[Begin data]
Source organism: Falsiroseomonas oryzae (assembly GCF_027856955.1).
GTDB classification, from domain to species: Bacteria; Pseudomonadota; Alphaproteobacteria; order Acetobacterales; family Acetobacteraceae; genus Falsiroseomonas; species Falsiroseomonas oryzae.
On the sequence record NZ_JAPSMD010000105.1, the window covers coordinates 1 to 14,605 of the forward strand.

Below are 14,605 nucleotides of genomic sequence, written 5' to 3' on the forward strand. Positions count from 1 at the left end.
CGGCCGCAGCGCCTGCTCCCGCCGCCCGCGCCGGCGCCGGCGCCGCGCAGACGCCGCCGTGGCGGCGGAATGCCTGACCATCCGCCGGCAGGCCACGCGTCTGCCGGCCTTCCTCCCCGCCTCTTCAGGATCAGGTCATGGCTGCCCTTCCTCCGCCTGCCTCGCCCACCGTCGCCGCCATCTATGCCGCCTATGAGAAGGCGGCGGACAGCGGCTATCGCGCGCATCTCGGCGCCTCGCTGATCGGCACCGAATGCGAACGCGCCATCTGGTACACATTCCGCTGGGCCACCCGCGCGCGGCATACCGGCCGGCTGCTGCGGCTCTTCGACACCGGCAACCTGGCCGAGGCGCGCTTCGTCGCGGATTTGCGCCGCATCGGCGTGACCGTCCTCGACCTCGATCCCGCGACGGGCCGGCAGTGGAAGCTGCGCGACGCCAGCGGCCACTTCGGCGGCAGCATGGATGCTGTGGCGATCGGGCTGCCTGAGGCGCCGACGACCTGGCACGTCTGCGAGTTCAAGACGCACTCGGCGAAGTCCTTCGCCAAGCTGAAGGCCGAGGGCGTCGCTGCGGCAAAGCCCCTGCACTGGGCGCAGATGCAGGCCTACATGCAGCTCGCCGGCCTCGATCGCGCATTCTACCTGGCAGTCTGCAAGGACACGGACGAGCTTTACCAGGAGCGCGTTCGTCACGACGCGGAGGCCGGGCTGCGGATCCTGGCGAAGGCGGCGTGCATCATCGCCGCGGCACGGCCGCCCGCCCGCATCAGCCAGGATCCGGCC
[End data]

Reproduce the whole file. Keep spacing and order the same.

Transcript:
Source organism: Falsiroseomonas oryzae (assembly GCF_027856955.1).
GTDB classification, from domain to species: Bacteria; Pseudomonadota; Alphaproteobacteria; order Acetobacterales; family Acetobacteraceae; genus Falsiroseomonas; species Falsiroseomonas oryzae.
On the sequence record NZ_JAPSMD010000105.1, the window covers coordinates 1 to 14,605 of the forward strand.

Below are 14,605 nucleotides of genomic sequence, written 5' to 3' on the forward strand. Positions count from 1 at the left end.
CGGCCGCAGCGCCTGCTCCCGCCGCCCGCGCCGGCGCCGGCGCCGCGCAGACGCCGCCGTGGCGGCGGAATGCCTGACCATCCGCCGGCAGGCCACGCGTCTGCCGGCCTTCCTCCCCGCCTCTTCAGGATCAGGTCATGGCTGCCCTTCCTCCGCCTGCCTCGCCCACCGTCGCCGCCATCTATGCCGCCTATGAGAAGGCGGCGGACAGCGGCTATCGCGCGCATCTCGGCGCCTCGCTGATCGGCACCGAATGCGAACGCGCCATCTGGTACACATTCCGCTGGGCCACCCGCGCGCGGCATACCGGCCGGCTGCTGCGGCTCTTCGACACCGGCAACCTGGCCGAGGCGCGCTTCGTCGCGGATTTGCGCCGCATCGGCGTGACCGTCCTCGACCTCGATCCCGCGACGGGCCGGCAGTGGAAGCTGCGCGACGCCAGCGGCCACTTCGGCGGCAGCATGGATGCTGTGGCGATCGGGCTGCCTGAGGCGCCGACGACCTGGCACGTCTGCGAGTTCAAGACGCACTCGGCGAAGTCCTTCGCCAAGCTGAAGGCCGAGGGCGTCGCTGCGGCAAAGCCCCTGCACTGGGCGCAGATGCAGGCCTACATGCAGCTCGCCGGCCTCGATCGCGCATTCTACCTGGCAGTCTGCAAGGACACGGACGAGCTTTACCAGGAGCGCGTTCGTCACGACGCGGAGGCCGGGCTGCGGATCCTGGCGAAGGCGGCGTGCATCATCGCCGCGGCACGGCCGCCCGCCCGCATCAGCCAGGATCCGGCC